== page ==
What Microsoft's Windows 11 will probably look like

Leak of glossy makeover turns hype up to ... you get the idea


Microsoft's Windows 11, expected to debut at a company event scheduled for June 24, has leaked online and is now appearing in screenshots on various websites.

Screenshot of Windows 11's About page

The leaked Windows 11 'About this OS' page showing off Windows 11 Pro. Source: Baidu

Windows 11 build 21996.1 showed up on Tuesday in pictures on Chinese mega-site Baidu. A Windows 11 disc image (an ISO file) has also been circulating.

Screenshot of the Windows 11 desktop

Behold, what the Windows 11 desktop will purportedly look like judging from the leaked build. Source: Hunter Rossi

The images of Sun Valley, as the release has been dubbed, reveal a visually appealing interface refresh and the conspicuous absence of Live Tiles in the Start menu, centered as it was in the cancelled Windows 10X project.

The Start menu includes a space for Pinned apps at the top. Below that, it features a Recommended section that lists recently used files and apps in a manner reminiscent of the Taskbar's Timeline feature.

Screenshot of the Windows 11 desktop showing the start menu

A screenshot of the Windows 11 widgets menu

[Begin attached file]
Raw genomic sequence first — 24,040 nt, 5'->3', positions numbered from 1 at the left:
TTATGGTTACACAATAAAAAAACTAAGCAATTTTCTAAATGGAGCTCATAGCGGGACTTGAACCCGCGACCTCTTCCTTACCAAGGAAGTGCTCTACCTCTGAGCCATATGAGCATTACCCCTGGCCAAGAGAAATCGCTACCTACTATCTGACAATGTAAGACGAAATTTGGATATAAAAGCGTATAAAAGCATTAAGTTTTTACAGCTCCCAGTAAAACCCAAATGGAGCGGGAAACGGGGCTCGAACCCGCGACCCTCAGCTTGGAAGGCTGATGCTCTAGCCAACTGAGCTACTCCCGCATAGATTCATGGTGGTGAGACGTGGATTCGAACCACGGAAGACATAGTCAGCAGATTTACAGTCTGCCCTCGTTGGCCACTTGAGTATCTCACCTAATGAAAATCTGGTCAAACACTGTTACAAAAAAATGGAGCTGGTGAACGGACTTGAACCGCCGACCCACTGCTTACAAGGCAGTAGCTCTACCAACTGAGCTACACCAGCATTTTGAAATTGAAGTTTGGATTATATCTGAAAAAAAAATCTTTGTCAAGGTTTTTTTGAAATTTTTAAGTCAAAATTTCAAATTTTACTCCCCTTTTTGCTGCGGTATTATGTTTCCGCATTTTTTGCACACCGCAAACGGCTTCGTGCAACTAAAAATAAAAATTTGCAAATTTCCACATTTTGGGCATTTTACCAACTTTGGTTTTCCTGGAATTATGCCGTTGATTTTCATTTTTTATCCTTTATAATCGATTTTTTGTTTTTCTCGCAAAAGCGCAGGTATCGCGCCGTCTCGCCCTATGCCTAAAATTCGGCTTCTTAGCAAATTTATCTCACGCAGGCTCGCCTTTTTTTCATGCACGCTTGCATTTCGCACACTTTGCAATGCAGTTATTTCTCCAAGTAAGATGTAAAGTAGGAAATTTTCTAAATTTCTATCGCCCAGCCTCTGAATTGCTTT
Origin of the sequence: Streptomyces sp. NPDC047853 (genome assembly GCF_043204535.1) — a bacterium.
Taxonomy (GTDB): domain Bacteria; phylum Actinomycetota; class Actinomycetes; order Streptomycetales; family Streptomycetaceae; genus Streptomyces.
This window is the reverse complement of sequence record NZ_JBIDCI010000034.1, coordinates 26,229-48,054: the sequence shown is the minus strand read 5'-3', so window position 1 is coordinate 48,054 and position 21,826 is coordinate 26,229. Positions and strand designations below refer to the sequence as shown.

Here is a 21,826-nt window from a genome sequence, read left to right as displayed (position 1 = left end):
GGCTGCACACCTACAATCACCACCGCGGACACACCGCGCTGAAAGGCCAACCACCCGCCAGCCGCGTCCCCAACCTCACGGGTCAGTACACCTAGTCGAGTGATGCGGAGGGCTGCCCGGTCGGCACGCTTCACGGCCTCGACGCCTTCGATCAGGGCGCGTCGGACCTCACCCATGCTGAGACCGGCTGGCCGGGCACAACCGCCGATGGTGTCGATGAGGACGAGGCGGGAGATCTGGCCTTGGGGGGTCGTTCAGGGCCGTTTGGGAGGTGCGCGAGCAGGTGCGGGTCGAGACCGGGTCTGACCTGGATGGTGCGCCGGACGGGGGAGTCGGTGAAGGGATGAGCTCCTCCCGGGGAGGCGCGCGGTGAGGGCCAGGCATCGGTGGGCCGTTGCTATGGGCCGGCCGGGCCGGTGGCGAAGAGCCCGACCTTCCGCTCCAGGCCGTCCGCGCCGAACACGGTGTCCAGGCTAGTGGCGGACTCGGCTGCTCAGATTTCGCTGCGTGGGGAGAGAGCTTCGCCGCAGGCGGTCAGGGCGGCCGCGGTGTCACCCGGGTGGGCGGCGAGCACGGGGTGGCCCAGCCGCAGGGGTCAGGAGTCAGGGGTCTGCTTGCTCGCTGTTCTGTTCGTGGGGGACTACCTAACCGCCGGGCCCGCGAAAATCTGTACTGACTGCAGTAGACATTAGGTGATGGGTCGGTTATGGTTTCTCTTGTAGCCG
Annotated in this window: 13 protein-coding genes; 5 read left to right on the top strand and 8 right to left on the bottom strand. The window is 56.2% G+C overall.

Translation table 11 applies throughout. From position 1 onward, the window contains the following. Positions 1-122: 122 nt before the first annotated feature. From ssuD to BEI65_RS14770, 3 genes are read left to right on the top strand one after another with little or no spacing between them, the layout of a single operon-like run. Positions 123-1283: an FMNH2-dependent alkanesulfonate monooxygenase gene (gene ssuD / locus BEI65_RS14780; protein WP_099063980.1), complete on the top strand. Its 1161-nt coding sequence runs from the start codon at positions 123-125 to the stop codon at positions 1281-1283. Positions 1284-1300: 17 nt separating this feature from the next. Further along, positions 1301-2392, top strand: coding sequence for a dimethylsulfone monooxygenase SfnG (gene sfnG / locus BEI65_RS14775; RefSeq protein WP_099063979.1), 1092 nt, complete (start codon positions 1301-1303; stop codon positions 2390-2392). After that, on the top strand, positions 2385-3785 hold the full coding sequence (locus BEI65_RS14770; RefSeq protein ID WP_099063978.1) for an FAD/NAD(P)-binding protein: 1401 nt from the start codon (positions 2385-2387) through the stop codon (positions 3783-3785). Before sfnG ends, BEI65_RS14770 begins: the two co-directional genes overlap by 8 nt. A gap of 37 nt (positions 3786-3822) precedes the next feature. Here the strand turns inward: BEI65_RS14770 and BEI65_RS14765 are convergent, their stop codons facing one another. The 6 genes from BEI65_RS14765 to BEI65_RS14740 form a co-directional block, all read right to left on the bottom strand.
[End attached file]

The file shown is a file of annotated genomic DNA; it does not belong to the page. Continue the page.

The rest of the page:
The Taskbar, centered or left-aligned per user settings, no longer includes Timeline and adds a Widgets button that presents a menu of Widgets (mini-apps) that do things like display the time, weather, stock prices, and news. Widgets replace news and interests in the Taskbar that have started showing up for Windows 10 users.

The new look implements rounded corners in context menus, apps, and File Explorer. It also makes effective use of animations when windows and apps open, close, or get moved around. In addition, touch gestures have been expanded to make interacting with touch interfaces easier and more intuitive.

There's now a window organization tool, similar to third-party macOS app Magnet and to Windows' built-in stack and snap window management functions, that's been attached to the window maximize button. It automatically arranges multiple windows next to one-another in several preset grid patterns.

Some aspects of the Windows 11 interface remain unchanged, but that's to be expected in an early build. Overall, the visual refurbishment has met with modest enthusiasm from the Twitterati, which is about the best anyone can hope for on the internet.

Screenshot of the Windows 11 desktop showing the directory viewer

What the Windows 11 File Explorer will probably look like

The Twitter account Windows Aesthetics posted a poll soliciting opinions about the new look. With 860 votes cast, the breakdown was: it looks gorgeous (12.2 per cent); it looks nice (28.1 per cent); it's okay (37.7 per cent); and it looks garbage (22 per cent). Perhaps the new startup sound for the OS will change people's minds?

Microsoft did not immediately respond to a request for comment. ®

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